'Senior Patrols' recover huge sums for Medicare, Medicaid

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During the first six months of 2004, Department of Health and Human Services Senior Medicare Patrol Projects have recouped more than $42,000 for the Medicare program and reportedly saved as much as $200,000 for both the Medicaid program and beneficiaries, according to a report by the HHS Office of Inspector General.

Senior Medicare Patrol Projects are overseen by the Administration on Aging. Through the program, actual beneficiaries are taught how to detect waste, fraud and abuse. The AOA recruits retired professionals to volunteer as educators and has awarded grants to 58 senior patrol projects. At least one patrol project exists in each of the 50 states, the District of Columbia and Puerto Rico.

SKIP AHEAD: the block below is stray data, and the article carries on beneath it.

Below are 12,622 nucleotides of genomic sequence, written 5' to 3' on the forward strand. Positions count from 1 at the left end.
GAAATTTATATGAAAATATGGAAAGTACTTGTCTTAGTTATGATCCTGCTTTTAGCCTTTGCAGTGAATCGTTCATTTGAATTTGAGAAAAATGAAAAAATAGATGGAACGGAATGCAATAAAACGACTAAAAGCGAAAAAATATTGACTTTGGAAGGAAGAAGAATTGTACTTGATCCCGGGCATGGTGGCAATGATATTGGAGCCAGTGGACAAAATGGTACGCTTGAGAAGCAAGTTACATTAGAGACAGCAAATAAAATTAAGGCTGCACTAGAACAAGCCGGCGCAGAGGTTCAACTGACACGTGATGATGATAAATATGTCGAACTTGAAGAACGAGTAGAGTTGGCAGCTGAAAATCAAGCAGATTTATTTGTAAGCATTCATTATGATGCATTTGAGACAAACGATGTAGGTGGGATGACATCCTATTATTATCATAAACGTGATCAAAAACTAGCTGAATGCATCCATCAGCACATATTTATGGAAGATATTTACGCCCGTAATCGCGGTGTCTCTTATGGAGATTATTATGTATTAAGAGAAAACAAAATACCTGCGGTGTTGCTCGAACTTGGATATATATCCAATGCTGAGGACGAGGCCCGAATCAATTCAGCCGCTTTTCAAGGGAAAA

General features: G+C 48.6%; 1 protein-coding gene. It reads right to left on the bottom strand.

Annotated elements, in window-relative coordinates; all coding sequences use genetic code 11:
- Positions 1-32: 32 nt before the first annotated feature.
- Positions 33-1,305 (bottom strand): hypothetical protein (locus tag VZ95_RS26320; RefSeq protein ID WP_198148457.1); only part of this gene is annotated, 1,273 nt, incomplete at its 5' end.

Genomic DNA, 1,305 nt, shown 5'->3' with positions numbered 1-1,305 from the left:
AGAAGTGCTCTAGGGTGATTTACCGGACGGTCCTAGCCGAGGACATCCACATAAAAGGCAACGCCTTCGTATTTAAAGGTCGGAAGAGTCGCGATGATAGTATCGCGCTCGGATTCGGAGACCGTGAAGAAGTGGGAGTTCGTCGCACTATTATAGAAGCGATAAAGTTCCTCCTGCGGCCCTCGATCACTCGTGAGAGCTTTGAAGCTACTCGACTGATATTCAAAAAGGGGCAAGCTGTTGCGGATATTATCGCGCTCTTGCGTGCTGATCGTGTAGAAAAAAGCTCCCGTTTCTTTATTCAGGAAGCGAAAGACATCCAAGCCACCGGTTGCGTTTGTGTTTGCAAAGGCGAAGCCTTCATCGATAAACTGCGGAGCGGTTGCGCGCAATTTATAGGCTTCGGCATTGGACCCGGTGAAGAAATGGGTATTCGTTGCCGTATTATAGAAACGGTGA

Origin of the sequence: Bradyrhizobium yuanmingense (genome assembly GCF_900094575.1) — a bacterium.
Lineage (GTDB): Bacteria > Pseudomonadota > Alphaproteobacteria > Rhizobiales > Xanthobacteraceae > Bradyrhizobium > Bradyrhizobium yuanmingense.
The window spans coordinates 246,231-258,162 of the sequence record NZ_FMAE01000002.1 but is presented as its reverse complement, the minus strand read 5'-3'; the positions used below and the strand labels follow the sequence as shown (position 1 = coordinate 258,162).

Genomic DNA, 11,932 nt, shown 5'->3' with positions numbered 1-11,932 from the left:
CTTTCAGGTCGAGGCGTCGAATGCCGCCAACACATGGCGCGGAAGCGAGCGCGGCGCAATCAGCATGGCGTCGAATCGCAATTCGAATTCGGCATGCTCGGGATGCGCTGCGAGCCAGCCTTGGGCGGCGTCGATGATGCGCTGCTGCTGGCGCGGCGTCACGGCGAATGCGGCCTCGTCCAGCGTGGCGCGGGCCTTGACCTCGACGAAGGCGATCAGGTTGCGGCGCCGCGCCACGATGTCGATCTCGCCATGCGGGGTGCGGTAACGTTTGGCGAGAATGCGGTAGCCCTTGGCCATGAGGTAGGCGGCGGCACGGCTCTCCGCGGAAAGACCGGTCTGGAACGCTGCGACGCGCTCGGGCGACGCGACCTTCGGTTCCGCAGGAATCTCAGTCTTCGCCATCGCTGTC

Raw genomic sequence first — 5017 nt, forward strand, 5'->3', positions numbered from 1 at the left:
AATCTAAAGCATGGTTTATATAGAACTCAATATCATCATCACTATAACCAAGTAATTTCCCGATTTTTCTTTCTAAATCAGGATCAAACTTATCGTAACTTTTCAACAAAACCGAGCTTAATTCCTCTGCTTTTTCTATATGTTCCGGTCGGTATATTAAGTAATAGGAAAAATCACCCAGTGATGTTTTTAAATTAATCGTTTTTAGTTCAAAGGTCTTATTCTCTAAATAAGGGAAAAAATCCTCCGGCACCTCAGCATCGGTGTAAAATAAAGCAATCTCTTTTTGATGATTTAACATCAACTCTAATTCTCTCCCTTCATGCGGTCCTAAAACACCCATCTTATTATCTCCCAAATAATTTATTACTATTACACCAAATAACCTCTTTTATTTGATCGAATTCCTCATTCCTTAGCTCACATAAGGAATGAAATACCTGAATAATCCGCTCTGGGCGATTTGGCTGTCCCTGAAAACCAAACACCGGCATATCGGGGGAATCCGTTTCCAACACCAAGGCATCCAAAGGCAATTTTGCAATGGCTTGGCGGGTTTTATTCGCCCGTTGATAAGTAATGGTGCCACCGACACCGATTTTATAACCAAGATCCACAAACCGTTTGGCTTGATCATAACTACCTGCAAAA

Between January and June 2004, more than 250,000 senior patrols have been trained, the IG reported. Through the projects nearly 3,000 complaints, of which more than 500 were reported to Medicare contractors for follow-up, according to the report.

Since their inception in 1999 senior patrol projects have recovered or saved nearly $4 million for Medicare and Medicaid programs.

"Performance Data for the Senior Medicare Patrol Projects: October 2004 Performance Report" is available at
http://www.oig.hhs.gov/oei/reports/oei-02-04-00360.pdf.